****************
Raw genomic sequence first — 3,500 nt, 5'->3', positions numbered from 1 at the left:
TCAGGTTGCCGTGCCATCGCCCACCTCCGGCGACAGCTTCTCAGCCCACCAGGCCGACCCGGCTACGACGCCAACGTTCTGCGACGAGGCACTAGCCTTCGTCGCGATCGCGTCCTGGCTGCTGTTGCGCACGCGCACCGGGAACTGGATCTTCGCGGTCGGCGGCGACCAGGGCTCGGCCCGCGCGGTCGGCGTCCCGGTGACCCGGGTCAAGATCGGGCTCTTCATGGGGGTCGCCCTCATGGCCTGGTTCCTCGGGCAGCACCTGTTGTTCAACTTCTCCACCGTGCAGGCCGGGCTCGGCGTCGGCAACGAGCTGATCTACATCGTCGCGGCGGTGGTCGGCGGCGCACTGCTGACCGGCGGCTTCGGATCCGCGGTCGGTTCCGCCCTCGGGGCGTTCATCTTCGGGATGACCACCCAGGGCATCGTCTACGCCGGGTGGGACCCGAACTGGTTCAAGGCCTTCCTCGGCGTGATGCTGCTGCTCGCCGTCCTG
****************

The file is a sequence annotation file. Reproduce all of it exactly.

Raw genomic sequence first — 3,500 nt, 5'->3', positions numbered from 1 at the left:
TCAGGTTGCCGTGCCATCGCCCACCTCCGGCGACAGCTTCTCAGCCCACCAGGCCGACCCGGCTACGACGCCAACGTTCTGCGACGAGGCACTAGCCTTCGTCGCGATCGCGTCCTGGCTGCTGTTGCGCACGCGCACCGGGAACTGGATCTTCGCGGTCGGCGGCGACCAGGGCTCGGCCCGCGCGGTCGGCGTCCCGGTGACCCGGGTCAAGATCGGGCTCTTCATGGGGGTCGCCCTCATGGCCTGGTTCCTCGGGCAGCACCTGTTGTTCAACTTCTCCACCGTGCAGGCCGGGCTCGGCGTCGGCAACGAGCTGATCTACATCGTCGCGGCGGTGGTCGGCGGCGCACTGCTGACCGGCGGCTTCGGATCCGCGGTCGGTTCCGCCCTCGGGGCGTTCATCTTCGGGATGACCACCCAGGGCATCGTCTACGCCGGGTGGGACCCGAACTGGTTCAAGGCCTTCCTCGGCGTGATGCTGCTGCTCGCCGTCCTG